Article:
Over 500 clients participated in Christie’s inaugural sale in Dubai last month at the Jumeirah Emirates Towers Hotel.
Hundreds attended the pre-sale viewing and the 127 lots of international Modern and Contemporary art offered on the evening of May 24 generated a premium-inclusive $8.49m with 87 per cent of lots sold.
Not surprisingly, given the relatively close proximity of the Indian subcontinent, Christie’s chose to focus on the bullish Contemporary Indian art sector for this toe-in-the-water exercise.
The recipe proved as popular in the Emirates as it has in New York and London, although this was an event which drew an international roster of buyers as established collectors vied with bidders new to the auction process.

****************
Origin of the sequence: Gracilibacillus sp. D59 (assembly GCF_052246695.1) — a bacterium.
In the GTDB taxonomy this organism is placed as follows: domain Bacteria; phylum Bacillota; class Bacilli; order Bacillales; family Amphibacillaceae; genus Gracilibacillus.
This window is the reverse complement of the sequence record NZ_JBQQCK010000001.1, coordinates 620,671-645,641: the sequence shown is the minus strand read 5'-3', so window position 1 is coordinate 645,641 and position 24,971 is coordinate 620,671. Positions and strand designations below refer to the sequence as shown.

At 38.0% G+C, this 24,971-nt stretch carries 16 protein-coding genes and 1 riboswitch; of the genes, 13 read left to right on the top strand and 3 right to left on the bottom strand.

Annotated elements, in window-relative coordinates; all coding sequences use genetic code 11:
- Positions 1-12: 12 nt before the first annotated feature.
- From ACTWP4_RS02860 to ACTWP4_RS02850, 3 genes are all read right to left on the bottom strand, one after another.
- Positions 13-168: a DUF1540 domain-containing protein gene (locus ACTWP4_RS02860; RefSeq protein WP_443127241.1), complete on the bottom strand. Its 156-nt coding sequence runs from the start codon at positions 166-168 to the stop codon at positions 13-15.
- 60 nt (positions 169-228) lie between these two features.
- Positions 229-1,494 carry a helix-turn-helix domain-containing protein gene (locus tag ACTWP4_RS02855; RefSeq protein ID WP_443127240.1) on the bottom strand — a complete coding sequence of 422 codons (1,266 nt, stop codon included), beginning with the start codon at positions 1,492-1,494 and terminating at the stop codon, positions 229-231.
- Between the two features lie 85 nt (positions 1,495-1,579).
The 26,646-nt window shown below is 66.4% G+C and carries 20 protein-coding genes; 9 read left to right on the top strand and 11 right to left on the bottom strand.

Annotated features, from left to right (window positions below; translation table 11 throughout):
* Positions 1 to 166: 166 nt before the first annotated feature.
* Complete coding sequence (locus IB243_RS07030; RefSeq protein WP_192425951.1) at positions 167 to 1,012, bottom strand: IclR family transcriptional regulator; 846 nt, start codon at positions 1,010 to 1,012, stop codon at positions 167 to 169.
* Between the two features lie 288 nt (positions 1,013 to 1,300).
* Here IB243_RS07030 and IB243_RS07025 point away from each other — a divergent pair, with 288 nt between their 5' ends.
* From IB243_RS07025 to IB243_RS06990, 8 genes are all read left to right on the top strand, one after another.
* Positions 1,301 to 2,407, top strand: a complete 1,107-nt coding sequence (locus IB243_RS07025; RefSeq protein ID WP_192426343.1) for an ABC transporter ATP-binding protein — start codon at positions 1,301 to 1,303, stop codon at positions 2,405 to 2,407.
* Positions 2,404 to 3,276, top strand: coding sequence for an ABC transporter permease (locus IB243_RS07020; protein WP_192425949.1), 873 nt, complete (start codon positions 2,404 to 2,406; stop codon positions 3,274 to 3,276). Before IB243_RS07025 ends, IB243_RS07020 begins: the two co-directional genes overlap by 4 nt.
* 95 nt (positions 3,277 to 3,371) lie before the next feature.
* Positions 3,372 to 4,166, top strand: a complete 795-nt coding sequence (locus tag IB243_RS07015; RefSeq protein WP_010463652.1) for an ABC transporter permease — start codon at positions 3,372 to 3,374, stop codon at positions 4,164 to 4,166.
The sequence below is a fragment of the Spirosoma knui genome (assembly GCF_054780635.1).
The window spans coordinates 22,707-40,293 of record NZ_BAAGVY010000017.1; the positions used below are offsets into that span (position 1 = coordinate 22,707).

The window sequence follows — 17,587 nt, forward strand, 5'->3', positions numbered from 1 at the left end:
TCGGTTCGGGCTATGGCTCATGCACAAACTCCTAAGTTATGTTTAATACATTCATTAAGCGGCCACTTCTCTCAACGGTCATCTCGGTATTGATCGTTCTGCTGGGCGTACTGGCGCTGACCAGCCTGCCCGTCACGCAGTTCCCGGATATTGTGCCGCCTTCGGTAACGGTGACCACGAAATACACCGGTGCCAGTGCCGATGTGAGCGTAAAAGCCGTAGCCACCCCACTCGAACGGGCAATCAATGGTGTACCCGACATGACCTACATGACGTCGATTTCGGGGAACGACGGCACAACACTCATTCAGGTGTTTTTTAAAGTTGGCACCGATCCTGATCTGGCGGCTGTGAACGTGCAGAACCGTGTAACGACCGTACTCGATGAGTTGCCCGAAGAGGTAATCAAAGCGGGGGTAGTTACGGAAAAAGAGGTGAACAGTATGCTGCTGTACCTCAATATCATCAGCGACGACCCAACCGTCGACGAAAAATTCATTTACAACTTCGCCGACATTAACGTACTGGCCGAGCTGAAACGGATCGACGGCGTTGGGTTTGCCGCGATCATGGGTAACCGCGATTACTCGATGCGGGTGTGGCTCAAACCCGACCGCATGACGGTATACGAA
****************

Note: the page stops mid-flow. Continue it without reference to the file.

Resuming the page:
Eight of the ten highest prices were paid for works from the red-hot Bombay Progressives school selling to a mix of US, Middle Eastern and Indian private buyers, while the day’s top price went to Indian artist Rameshwar Broota (b.1941). Numbers, his 5ft 11in x 4ft 1in (1.8 x 1.2m) oil on canvas painted in 1979 was carried off by an Indian private buyer for a multi-estimate $800,000 (£449,440) establishing one of eight new records for Contemporary Indian artists.
The sale also featured the work of artists from the emerging markets of Syria and Iran and the showcasing of this talent on the international stage saw a further 45 new auction highs.
The largest proportion of buyers, 53 per cent, came from the Middle East, followed by 23 per cent from Europe, 11 from both the Americas and Asia and two per cent from elsewhere.